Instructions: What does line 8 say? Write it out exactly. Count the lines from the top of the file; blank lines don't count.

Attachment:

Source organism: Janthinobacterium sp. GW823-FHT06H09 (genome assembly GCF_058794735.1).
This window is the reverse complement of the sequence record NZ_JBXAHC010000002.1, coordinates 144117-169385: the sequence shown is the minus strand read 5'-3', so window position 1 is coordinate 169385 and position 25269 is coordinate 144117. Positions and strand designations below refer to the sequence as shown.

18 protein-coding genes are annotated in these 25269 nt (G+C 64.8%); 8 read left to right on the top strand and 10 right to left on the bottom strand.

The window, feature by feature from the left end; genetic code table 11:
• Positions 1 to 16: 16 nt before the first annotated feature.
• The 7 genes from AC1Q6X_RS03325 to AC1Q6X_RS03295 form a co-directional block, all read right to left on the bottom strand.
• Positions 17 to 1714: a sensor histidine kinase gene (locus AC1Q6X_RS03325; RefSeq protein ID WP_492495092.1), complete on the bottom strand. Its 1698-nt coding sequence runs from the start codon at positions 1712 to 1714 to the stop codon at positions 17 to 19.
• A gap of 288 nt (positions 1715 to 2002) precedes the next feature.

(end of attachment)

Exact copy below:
• A gap of 288 nt (positions 1715 to 2002) precedes the next feature.